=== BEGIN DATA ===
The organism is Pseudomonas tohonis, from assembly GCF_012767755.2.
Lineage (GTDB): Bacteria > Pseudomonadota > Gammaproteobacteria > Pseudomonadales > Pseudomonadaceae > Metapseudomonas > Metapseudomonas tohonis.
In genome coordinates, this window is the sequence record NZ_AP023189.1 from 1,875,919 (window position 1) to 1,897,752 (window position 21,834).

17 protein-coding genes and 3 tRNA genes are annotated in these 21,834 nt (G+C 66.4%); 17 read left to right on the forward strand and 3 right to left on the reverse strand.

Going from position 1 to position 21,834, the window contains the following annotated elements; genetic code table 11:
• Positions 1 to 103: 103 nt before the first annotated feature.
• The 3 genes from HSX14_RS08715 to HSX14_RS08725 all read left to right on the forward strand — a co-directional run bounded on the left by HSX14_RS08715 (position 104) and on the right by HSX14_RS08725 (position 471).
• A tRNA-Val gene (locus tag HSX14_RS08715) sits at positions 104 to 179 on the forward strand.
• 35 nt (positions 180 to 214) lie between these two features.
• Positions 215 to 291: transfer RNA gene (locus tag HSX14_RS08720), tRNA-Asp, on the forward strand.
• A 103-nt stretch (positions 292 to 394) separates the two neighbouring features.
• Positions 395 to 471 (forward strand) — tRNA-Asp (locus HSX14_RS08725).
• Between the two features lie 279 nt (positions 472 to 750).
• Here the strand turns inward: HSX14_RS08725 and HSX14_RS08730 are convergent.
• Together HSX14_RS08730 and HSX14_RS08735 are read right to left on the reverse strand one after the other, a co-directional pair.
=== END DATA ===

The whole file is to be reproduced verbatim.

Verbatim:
The organism is Pseudomonas tohonis, from assembly GCF_012767755.2.
Lineage (GTDB): Bacteria > Pseudomonadota > Gammaproteobacteria > Pseudomonadales > Pseudomonadaceae > Metapseudomonas > Metapseudomonas tohonis.
In genome coordinates, this window is the sequence record NZ_AP023189.1 from 1,875,919 (window position 1) to 1,897,752 (window position 21,834).

17 protein-coding genes and 3 tRNA genes are annotated in these 21,834 nt (G+C 66.4%); 17 read left to right on the forward strand and 3 right to left on the reverse strand.

Going from position 1 to position 21,834, the window contains the following annotated elements; genetic code table 11:
• Positions 1 to 103: 103 nt before the first annotated feature.
• The 3 genes from HSX14_RS08715 to HSX14_RS08725 all read left to right on the forward strand — a co-directional run bounded on the left by HSX14_RS08715 (position 104) and on the right by HSX14_RS08725 (position 471).
• A tRNA-Val gene (locus tag HSX14_RS08715) sits at positions 104 to 179 on the forward strand.
• 35 nt (positions 180 to 214) lie between these two features.
• Positions 215 to 291: transfer RNA gene (locus tag HSX14_RS08720), tRNA-Asp, on the forward strand.
• A 103-nt stretch (positions 292 to 394) separates the two neighbouring features.
• Positions 395 to 471 (forward strand) — tRNA-Asp (locus HSX14_RS08725).
• Between the two features lie 279 nt (positions 472 to 750).
• Here the strand turns inward: HSX14_RS08725 and HSX14_RS08730 are convergent.
• Together HSX14_RS08730 and HSX14_RS08735 are read right to left on the reverse strand one after the other, a co-directional pair.